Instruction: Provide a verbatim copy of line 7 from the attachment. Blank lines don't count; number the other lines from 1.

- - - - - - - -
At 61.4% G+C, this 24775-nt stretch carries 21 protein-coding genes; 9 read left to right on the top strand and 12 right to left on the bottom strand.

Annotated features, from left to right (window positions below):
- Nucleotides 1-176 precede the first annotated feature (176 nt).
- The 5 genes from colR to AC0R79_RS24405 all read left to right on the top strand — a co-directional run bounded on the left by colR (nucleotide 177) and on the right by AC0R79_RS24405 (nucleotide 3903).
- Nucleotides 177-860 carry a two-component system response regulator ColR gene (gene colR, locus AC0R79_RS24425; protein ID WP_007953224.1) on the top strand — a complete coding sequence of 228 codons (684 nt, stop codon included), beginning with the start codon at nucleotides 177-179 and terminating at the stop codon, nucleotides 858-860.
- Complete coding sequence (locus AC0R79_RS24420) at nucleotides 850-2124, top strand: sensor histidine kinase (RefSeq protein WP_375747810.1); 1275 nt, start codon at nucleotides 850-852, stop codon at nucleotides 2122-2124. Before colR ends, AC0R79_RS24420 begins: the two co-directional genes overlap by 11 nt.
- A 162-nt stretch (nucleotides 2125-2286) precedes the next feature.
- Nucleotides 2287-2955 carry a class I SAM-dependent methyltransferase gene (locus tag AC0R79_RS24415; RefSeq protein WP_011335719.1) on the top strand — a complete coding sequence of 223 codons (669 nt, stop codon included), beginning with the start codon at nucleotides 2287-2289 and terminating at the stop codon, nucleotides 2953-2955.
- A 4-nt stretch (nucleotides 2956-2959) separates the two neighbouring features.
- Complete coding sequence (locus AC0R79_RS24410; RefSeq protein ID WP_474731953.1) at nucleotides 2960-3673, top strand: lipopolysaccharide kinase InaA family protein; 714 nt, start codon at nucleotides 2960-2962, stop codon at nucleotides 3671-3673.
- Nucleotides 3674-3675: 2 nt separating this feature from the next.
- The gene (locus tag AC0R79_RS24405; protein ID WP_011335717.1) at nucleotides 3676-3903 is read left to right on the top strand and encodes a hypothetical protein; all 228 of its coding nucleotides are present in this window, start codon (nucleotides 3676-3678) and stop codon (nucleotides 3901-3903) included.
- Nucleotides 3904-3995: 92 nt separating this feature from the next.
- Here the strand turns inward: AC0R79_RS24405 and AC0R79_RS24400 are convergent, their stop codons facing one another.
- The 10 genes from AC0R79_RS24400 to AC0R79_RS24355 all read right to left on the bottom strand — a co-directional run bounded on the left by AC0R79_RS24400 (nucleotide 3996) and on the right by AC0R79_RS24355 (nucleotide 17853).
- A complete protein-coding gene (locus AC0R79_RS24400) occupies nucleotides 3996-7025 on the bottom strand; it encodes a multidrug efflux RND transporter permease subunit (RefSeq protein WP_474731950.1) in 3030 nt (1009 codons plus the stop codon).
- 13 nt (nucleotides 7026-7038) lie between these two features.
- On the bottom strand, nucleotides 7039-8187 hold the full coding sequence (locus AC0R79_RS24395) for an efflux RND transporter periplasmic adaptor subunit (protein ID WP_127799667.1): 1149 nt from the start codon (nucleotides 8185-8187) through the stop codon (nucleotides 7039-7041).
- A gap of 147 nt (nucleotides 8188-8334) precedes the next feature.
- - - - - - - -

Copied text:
- A 162-nt stretch (nucleotides 2125-2286) precedes the next feature.